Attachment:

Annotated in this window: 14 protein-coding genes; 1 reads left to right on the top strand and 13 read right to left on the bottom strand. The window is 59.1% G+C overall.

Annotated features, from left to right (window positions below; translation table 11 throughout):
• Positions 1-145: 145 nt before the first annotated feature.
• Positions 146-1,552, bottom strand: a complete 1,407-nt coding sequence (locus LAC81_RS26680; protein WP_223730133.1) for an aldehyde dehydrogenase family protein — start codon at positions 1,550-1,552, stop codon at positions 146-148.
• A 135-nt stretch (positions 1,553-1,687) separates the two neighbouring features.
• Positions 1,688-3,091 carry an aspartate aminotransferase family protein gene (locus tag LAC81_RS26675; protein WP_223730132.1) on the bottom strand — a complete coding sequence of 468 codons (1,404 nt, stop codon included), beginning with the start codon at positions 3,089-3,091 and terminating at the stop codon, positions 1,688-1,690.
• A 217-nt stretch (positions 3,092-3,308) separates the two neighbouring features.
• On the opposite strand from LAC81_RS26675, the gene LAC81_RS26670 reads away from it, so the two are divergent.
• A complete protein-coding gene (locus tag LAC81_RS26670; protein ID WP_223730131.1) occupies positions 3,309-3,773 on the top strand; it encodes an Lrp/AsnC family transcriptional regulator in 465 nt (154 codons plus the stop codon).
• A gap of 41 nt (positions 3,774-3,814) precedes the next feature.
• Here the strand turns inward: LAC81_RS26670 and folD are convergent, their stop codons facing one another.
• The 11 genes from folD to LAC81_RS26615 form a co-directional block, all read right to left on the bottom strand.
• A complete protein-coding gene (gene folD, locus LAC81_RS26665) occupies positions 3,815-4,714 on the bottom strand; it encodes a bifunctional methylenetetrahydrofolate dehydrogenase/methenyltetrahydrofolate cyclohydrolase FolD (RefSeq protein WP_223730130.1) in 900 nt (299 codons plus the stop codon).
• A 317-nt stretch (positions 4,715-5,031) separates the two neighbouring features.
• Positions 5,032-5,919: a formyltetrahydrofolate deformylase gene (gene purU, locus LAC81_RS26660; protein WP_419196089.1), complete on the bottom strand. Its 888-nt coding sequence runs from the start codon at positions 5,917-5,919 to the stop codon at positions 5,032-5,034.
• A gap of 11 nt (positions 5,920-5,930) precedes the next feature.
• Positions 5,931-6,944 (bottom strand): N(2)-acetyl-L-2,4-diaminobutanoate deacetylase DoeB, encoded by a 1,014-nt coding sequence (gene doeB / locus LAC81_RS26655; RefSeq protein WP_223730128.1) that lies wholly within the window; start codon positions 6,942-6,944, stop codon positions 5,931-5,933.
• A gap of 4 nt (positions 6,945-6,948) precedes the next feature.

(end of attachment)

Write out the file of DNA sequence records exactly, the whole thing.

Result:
Annotated in this window: 14 protein-coding genes; 1 reads left to right on the top strand and 13 read right to left on the bottom strand. The window is 59.1% G+C overall.

Annotated features, from left to right (window positions below; translation table 11 throughout):
• Positions 1-145: 145 nt before the first annotated feature.
• Positions 146-1,552, bottom strand: a complete 1,407-nt coding sequence (locus LAC81_RS26680; protein WP_223730133.1) for an aldehyde dehydrogenase family protein — start codon at positions 1,550-1,552, stop codon at positions 146-148.
• A 135-nt stretch (positions 1,553-1,687) separates the two neighbouring features.
• Positions 1,688-3,091 carry an aspartate aminotransferase family protein gene (locus tag LAC81_RS26675; protein WP_223730132.1) on the bottom strand — a complete coding sequence of 468 codons (1,404 nt, stop codon included), beginning with the start codon at positions 3,089-3,091 and terminating at the stop codon, positions 1,688-1,690.
• A 217-nt stretch (positions 3,092-3,308) separates the two neighbouring features.
• On the opposite strand from LAC81_RS26675, the gene LAC81_RS26670 reads away from it, so the two are divergent.
• A complete protein-coding gene (locus tag LAC81_RS26670; protein ID WP_223730131.1) occupies positions 3,309-3,773 on the top strand; it encodes an Lrp/AsnC family transcriptional regulator in 465 nt (154 codons plus the stop codon).
• A gap of 41 nt (positions 3,774-3,814) precedes the next feature.
• Here the strand turns inward: LAC81_RS26670 and folD are convergent, their stop codons facing one another.
• The 11 genes from folD to LAC81_RS26615 form a co-directional block, all read right to left on the bottom strand.
• A complete protein-coding gene (gene folD, locus LAC81_RS26665) occupies positions 3,815-4,714 on the bottom strand; it encodes a bifunctional methylenetetrahydrofolate dehydrogenase/methenyltetrahydrofolate cyclohydrolase FolD (RefSeq protein WP_223730130.1) in 900 nt (299 codons plus the stop codon).
• A 317-nt stretch (positions 4,715-5,031) separates the two neighbouring features.
• Positions 5,032-5,919: a formyltetrahydrofolate deformylase gene (gene purU, locus LAC81_RS26660; protein WP_419196089.1), complete on the bottom strand. Its 888-nt coding sequence runs from the start codon at positions 5,917-5,919 to the stop codon at positions 5,032-5,034.
• A gap of 11 nt (positions 5,920-5,930) precedes the next feature.
• Positions 5,931-6,944 (bottom strand): N(2)-acetyl-L-2,4-diaminobutanoate deacetylase DoeB, encoded by a 1,014-nt coding sequence (gene doeB / locus LAC81_RS26655; RefSeq protein WP_223730128.1) that lies wholly within the window; start codon positions 6,942-6,944, stop codon positions 5,931-5,933.
• A gap of 4 nt (positions 6,945-6,948) precedes the next feature.